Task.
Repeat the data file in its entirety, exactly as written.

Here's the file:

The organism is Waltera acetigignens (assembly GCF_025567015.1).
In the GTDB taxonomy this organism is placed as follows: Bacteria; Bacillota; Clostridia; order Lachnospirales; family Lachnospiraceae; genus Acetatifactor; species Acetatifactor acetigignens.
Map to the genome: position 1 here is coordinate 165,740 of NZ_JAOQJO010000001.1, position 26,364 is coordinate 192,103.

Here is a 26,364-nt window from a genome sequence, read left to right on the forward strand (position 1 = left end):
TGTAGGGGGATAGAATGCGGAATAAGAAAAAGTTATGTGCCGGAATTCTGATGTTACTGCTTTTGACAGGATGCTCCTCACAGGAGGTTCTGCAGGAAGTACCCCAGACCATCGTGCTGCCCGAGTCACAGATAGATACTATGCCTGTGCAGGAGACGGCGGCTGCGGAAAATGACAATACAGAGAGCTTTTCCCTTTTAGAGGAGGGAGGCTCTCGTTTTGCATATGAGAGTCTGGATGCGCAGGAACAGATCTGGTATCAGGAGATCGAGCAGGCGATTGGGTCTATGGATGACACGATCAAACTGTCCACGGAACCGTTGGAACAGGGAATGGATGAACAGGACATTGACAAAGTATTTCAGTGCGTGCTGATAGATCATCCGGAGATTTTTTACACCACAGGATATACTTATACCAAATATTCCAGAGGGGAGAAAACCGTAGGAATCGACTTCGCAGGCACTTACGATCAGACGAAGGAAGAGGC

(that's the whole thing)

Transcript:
The organism is Waltera acetigignens (assembly GCF_025567015.1).
In the GTDB taxonomy this organism is placed as follows: Bacteria; Bacillota; Clostridia; order Lachnospirales; family Lachnospiraceae; genus Acetatifactor; species Acetatifactor acetigignens.
Map to the genome: position 1 here is coordinate 165,740 of NZ_JAOQJO010000001.1, position 26,364 is coordinate 192,103.

Here is a 26,364-nt window from a genome sequence, read left to right on the forward strand (position 1 = left end):
TGTAGGGGGATAGAATGCGGAATAAGAAAAAGTTATGTGCCGGAATTCTGATGTTACTGCTTTTGACAGGATGCTCCTCACAGGAGGTTCTGCAGGAAGTACCCCAGACCATCGTGCTGCCCGAGTCACAGATAGATACTATGCCTGTGCAGGAGACGGCGGCTGCGGAAAATGACAATACAGAGAGCTTTTCCCTTTTAGAGGAGGGAGGCTCTCGTTTTGCATATGAGAGTCTGGATGCGCAGGAACAGATCTGGTATCAGGAGATCGAGCAGGCGATTGGGTCTATGGATGACACGATCAAACTGTCCACGGAACCGTTGGAACAGGGAATGGATGAACAGGACATTGACAAAGTATTTCAGTGCGTGCTGATAGATCATCCGGAGATTTTTTACACCACAGGATATACTTATACCAAATATTCCAGAGGGGAGAAAACCGTAGGAATCGACTTCGCAGGCACTTACGATCAGACGAAGGAAGAGGC